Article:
Add Augusta Commission member Marion Williams to a list of hopefuls considering a run for the Georgia Senate District 22 seat in 2014.
The outspoken commissioner said he is “contemplating” a run. He won’t make his decision
based on whether Sen. Hardie Davis, D-Augusta, runs again.
Former Commissioner Joe Bowles revealed last week that he’ll announce plans to seek the Senate seat when Davis reveals plans to run for Augusta mayor, something he has yet to officially do.
The 2012-13 school year ends for three local districts this week.
Columbia County schools is holding its last day Tuesday. The last day for Richmond County high school students is Thursday, which is a half day. The rest of Richmond County schools along with Burke County schools will hold their last day on Friday.
In Aiken County, the semester ends on June 6.
About 50 Augusta healthcare professionals are registered to attend a two-hour training session Tuesday focused on conversations between providers and patients.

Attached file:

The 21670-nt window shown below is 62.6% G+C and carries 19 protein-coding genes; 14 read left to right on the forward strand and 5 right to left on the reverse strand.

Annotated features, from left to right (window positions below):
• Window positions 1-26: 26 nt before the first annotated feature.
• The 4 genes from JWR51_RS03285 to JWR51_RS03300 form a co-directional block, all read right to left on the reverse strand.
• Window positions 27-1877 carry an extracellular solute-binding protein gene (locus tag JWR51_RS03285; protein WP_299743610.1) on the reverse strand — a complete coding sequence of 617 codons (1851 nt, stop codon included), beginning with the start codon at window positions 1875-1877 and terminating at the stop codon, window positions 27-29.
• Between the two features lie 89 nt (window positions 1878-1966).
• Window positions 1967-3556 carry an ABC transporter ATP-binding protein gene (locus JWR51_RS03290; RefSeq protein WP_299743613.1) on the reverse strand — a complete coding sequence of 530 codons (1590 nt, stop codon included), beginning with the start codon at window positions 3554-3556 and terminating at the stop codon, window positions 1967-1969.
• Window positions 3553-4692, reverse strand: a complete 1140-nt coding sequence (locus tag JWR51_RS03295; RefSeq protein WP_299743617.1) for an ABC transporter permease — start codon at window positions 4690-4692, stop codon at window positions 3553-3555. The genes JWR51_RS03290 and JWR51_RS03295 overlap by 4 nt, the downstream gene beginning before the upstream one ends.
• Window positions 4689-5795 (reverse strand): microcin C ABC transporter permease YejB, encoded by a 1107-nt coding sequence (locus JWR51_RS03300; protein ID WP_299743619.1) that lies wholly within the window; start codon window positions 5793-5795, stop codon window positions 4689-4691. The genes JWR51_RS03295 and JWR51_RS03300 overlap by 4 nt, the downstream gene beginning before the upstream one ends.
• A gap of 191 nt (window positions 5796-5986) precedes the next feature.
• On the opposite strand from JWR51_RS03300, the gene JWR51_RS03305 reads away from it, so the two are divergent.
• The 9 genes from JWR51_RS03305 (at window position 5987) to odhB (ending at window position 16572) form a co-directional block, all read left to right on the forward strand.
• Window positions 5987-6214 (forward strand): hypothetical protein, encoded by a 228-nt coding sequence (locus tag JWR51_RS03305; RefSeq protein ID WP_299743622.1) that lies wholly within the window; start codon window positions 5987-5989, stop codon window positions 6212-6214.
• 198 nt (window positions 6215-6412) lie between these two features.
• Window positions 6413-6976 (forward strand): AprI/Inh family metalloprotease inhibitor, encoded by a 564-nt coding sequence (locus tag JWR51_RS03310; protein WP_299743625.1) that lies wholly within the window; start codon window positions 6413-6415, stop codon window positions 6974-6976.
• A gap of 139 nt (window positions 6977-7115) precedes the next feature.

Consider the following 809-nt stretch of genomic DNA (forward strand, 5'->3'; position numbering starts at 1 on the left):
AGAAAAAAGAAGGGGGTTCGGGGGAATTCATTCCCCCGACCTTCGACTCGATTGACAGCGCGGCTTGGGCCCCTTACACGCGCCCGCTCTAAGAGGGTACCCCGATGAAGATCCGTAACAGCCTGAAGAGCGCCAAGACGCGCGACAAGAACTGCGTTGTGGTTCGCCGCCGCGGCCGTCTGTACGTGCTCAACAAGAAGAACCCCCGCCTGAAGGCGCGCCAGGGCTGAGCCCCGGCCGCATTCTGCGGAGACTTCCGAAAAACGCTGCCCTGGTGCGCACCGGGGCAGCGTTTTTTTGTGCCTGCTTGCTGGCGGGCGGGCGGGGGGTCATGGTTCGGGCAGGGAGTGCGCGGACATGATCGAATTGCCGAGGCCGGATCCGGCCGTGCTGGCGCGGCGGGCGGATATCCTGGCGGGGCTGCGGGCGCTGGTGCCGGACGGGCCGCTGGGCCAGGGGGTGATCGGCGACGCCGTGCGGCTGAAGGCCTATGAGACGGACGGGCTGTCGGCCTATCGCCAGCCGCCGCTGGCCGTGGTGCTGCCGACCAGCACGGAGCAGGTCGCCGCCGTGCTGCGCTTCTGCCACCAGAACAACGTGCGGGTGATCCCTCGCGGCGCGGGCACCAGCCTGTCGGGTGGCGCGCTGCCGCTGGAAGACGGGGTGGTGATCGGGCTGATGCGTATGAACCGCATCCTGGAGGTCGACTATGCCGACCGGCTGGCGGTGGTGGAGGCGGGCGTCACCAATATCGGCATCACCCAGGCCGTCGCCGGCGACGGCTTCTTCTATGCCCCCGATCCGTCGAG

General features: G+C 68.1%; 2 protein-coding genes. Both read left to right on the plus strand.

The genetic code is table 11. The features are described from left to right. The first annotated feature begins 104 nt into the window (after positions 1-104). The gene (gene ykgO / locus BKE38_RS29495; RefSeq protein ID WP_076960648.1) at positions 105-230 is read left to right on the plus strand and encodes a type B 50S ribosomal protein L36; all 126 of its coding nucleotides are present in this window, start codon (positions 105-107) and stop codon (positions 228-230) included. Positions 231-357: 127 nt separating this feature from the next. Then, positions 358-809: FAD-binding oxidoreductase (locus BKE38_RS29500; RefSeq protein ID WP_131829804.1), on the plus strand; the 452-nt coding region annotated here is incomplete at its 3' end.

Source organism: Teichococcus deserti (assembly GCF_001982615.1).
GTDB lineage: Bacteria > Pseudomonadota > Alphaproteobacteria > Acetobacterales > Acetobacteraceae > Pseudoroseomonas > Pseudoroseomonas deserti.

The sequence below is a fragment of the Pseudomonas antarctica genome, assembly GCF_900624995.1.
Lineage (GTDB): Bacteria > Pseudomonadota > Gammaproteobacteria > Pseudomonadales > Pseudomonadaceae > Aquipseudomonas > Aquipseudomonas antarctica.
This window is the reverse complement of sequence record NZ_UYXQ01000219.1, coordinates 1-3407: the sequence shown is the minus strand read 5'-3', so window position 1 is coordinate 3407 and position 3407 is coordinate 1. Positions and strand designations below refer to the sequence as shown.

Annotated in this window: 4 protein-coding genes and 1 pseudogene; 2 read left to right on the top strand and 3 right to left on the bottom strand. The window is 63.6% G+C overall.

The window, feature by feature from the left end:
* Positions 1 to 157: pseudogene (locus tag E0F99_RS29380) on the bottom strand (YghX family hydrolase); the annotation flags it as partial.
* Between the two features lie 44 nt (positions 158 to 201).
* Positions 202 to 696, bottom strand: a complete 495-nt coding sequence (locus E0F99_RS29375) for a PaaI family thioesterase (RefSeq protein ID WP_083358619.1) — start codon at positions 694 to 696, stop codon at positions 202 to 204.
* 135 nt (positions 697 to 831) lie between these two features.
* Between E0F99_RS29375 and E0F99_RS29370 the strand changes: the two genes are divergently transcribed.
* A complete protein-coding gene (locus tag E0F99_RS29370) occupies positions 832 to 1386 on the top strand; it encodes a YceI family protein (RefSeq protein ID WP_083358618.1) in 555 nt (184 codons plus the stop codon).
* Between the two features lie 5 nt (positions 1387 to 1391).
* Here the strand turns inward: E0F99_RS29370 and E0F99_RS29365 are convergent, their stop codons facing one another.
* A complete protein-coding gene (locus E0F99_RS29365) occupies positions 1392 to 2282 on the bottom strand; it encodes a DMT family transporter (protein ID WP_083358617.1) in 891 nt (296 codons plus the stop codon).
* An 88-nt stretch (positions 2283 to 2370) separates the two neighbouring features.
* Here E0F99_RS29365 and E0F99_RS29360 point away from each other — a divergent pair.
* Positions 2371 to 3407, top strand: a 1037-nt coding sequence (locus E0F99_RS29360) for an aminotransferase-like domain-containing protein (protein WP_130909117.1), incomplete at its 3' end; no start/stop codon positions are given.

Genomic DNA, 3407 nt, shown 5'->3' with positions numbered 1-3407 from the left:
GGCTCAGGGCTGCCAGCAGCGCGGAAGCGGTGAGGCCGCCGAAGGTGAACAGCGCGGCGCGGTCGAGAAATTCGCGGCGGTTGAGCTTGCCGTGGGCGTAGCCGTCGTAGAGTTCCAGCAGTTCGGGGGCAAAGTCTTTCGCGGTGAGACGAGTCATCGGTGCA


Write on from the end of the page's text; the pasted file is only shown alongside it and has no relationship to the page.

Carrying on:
Hosted by Children’s Healthcare of Atlanta and its Strong4Life program, the session will teach skills for improving healthcare conversations especially concerning childhood obesity, nutrition and physical activity, according to a news release.
The event begins at 5 p.m. at the Kroc Center of Augusta, 1833 Broad St. It is jointly sponsored by the Augusta District Dietetic Association.
Savannah River Site’s Citizens Advisory Board is considering a draft recommendation opposing any future use of the site for storing spent nuclear fuel.
“The CAB would like to go on record saying that it is opposed to the use of SRS or any portion of the site for the storage of commercial nuclear wastes,” said the draft, shared Monday by the board’s waste management committee.
The draft is only at the discussion stage. A full vote on the position would be scheduled this summer.
A man accused of trespass and obstruction of an officer at this year’s Masters Tournament was acquitted of both charges Monday.
A Richmond County State Court jury found Larry P. Craft, 52, of Lyles, Tenn., not guilty of committing any crime at the Augusta National Golf Club on April 10.
A video of Craft’s encounter with officers may have accounted for the quick verdict Monday afternoon.